The title 50 Shades of Black is a word play. What is often lost in the word play is its reference to sexuality. A major function of our platform is to examine the ways in which both sexuality AND race are constructed and the similar ways in which they are regulated, made exotic, placed into a structural hierarchy. We seek to explore the intersection of both as well as the ways in which normative views are established and maintained. Both represent a spectrum of identities and both represent real life people like you and me who are trying to make sense of those identities in a very narrowly defined framework. It started off with voices of people who see themselves as and identify as black. The spectrum was unbelievable.
It moved quickly to include voices of people from India and other Asian countries, Brazil, and varying African countries who offered insight into the global influence of skin tone in the shaping of identities across the world and in hetero-normative views. The closer you fit patriarchal, heterosexual, european, Christo-centric norms in look, actions, belief, the better you faired across the globe. We see ourselves as contributors to a nuanced conversations about identity formation in the world.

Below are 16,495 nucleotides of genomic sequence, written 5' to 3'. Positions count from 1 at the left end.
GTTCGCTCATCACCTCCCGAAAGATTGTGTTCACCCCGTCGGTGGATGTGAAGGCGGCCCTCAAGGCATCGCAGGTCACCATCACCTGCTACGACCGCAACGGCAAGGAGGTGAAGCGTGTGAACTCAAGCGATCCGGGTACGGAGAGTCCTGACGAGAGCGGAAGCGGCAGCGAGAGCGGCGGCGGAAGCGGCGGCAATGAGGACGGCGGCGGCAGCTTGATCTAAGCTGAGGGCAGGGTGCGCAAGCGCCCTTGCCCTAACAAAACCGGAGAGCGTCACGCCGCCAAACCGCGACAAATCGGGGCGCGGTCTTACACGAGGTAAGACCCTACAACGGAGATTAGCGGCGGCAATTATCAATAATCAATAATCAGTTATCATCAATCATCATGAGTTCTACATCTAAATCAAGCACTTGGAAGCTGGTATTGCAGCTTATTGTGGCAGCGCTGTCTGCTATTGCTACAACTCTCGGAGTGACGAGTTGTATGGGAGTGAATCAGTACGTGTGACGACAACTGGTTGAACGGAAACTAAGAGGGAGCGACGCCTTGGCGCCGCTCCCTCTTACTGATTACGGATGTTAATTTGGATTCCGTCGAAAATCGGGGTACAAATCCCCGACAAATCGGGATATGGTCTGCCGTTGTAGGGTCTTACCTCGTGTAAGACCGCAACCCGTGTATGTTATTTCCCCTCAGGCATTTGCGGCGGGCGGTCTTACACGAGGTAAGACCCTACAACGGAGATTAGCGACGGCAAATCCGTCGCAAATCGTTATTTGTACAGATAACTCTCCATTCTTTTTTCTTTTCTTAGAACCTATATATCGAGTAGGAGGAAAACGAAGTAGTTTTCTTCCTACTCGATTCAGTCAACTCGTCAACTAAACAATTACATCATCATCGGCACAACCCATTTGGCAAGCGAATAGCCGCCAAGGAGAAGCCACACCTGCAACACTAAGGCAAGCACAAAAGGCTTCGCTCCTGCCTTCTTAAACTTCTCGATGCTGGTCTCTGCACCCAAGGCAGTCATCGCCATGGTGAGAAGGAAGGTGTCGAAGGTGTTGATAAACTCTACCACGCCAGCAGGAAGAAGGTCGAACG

Because "Black" is stigmatized and, based on the framework and construction of race (as opposed to identity), is often marginalized, we seek to affirm black identity...across the spectrum of the diaspora and among the many people who seek to align themselves with it. We also seek to affirm the LBGTQ community. "There can be no hierarchy of oppression". At the intersection of sex and race is a depth of assumptions about masculinity and femininity and, believe it or not, the assumptions are different based on shade AND sexuality.
When we established our signature empowerment campaign and called it beautiful in every shade, it was b/c of how clear it was made through the stories that we received that people didn't believe it to be true. Now in incremental ways, people who identify ALL KINDS OF WAYS are appreciating the ways in which we are working to critically examine AND affirm.
Someone asked why don't you change it to 50 Shades of Humanity then?
I'll change the name to 50 Shades of Humanity when people find it as easy to say Black as they do Humanity.
Creator of 50 Shades of Black